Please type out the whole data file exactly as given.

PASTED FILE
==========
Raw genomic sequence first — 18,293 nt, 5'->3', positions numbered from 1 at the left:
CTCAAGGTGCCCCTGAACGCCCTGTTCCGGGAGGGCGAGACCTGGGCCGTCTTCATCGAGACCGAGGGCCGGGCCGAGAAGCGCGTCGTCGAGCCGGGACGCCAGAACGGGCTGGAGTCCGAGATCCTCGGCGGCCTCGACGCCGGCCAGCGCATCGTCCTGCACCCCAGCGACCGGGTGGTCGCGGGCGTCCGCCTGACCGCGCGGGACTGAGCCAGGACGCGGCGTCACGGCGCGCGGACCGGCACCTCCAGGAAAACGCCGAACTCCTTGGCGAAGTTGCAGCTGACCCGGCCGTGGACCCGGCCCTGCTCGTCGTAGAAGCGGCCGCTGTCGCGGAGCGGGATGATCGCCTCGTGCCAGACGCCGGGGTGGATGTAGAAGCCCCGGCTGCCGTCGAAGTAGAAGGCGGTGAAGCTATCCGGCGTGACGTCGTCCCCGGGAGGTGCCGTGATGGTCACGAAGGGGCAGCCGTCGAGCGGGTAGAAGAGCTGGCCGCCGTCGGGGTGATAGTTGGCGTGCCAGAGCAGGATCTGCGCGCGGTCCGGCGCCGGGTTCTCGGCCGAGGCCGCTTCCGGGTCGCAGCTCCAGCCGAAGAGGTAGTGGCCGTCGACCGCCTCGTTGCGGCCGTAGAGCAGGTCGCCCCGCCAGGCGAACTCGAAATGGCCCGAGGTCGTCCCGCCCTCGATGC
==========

Raw genomic sequence first — 18,293 nt, 5'->3', positions numbered from 1 at the left:
CTCAAGGTGCCCCTGAACGCCCTGTTCCGGGAGGGCGAGACCTGGGCCGTCTTCATCGAGACCGAGGGCCGGGCCGAGAAGCGCGTCGTCGAGCCGGGACGCCAGAACGGGCTGGAGTCCGAGATCCTCGGCGGCCTCGACGCCGGCCAGCGCATCGTCCTGCACCCCAGCGACCGGGTGGTCGCGGGCGTCCGCCTGACCGCGCGGGACTGAGCCAGGACGCGGCGTCACGGCGCGCGGACCGGCACCTCCAGGAAAACGCCGAACTCCTTGGCGAAGTTGCAGCTGACCCGGCCGTGGACCCGGCCCTGCTCGTCGTAGAAGCGGCCGCTGTCGCGGAGCGGGATGATCGCCTCGTGCCAGACGCCGGGGTGGATGTAGAAGCCCCGGCTGCCGTCGAAGTAGAAGGCGGTGAAGCTATCCGGCGTGACGTCGTCCCCGGGAGGTGCCGTGATGGTCACGAAGGGGCAGCCGTCGAGCGGGTAGAAGAGCTGGCCGCCGTCGGGGTGATAGTTGGCGTGCCAGAGCAGGATCTGCGCGCGGTCCGGCGCCGGGTTCTCGGCCGAGGCCGCTTCCGGGTCGCAGCTCCAGCCGAAGAGGTAGTGGCCGTCGACCGCCTCGTTGCGGCCGTAGAGCAGGTCGCCCCGCCAGGCGAACTCGAAATGGCCCGAGGTCGTCCCGCCCTCGATGC